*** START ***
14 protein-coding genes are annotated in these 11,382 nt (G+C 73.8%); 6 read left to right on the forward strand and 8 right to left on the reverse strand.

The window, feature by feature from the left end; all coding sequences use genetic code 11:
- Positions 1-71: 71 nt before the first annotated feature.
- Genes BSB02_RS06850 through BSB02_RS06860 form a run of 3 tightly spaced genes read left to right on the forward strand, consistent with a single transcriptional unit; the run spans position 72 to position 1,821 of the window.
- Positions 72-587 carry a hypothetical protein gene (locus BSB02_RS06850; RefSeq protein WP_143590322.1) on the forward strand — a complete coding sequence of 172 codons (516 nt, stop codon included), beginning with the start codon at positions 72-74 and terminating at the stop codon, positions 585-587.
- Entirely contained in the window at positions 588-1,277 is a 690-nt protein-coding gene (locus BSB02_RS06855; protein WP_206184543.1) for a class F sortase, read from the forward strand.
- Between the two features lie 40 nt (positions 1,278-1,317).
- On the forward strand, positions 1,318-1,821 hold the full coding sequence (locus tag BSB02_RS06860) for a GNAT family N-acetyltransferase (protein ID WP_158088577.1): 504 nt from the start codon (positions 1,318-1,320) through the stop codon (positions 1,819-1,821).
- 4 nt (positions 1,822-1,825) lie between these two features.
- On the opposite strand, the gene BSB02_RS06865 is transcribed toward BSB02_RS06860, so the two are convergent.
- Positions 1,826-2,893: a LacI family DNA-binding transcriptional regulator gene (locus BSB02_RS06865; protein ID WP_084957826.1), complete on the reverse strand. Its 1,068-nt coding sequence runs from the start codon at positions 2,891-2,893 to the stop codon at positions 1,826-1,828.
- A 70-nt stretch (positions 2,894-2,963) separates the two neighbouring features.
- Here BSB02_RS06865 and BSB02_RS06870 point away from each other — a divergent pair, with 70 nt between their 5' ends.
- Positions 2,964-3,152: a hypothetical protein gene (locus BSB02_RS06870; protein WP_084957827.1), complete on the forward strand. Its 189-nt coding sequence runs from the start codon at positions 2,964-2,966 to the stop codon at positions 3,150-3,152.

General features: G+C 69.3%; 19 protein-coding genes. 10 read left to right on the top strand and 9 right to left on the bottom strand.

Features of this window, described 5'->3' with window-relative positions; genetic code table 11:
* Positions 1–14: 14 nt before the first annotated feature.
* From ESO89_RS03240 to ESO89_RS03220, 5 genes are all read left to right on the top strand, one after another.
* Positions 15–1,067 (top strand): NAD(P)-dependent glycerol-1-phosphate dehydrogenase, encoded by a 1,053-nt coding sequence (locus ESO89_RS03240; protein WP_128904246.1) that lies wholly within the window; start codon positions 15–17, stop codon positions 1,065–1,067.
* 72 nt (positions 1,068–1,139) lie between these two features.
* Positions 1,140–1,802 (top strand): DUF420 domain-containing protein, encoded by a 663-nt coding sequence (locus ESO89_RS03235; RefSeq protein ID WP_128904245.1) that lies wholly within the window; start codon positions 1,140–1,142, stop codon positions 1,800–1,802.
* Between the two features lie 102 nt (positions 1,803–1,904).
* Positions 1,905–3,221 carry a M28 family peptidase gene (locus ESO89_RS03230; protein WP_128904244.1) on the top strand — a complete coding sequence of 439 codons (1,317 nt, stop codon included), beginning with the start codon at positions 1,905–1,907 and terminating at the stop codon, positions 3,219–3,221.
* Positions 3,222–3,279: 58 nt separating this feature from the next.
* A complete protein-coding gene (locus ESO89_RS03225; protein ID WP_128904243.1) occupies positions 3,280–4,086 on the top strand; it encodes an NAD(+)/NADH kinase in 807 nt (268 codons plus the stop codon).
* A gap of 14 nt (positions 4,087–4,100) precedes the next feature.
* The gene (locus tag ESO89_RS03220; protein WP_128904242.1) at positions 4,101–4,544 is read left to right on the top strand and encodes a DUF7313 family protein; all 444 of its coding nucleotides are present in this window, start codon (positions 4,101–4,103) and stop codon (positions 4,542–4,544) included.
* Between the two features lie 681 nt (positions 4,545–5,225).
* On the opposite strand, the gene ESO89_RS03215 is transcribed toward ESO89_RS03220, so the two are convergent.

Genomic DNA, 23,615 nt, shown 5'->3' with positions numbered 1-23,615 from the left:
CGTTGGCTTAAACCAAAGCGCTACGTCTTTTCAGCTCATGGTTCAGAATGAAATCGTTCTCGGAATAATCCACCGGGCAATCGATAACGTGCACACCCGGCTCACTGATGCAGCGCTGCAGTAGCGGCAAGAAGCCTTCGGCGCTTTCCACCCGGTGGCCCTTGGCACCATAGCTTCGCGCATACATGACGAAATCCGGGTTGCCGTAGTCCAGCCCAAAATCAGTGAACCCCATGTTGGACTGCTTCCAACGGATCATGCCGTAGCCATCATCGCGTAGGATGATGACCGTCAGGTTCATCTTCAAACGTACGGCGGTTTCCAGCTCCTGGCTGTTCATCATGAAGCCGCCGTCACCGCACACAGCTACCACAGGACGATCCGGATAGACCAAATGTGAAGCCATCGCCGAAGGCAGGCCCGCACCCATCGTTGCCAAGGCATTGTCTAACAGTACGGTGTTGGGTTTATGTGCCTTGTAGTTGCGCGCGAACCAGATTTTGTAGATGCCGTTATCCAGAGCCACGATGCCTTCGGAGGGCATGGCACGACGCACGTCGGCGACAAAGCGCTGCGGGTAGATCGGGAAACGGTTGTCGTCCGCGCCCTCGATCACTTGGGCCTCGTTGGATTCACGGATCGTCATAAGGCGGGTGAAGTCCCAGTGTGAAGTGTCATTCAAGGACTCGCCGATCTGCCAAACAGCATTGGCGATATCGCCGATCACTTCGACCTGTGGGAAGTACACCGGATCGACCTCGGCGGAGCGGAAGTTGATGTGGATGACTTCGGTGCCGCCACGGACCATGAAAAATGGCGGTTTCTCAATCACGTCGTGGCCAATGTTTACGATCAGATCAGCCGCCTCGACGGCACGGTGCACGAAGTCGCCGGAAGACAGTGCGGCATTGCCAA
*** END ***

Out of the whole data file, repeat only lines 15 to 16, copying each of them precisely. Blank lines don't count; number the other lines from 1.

General features: G+C 69.3%; 19 protein-coding genes. 10 read left to right on the top strand and 9 right to left on the bottom strand.

Features of this window, described 5'->3' with window-relative positions; genetic code table 11: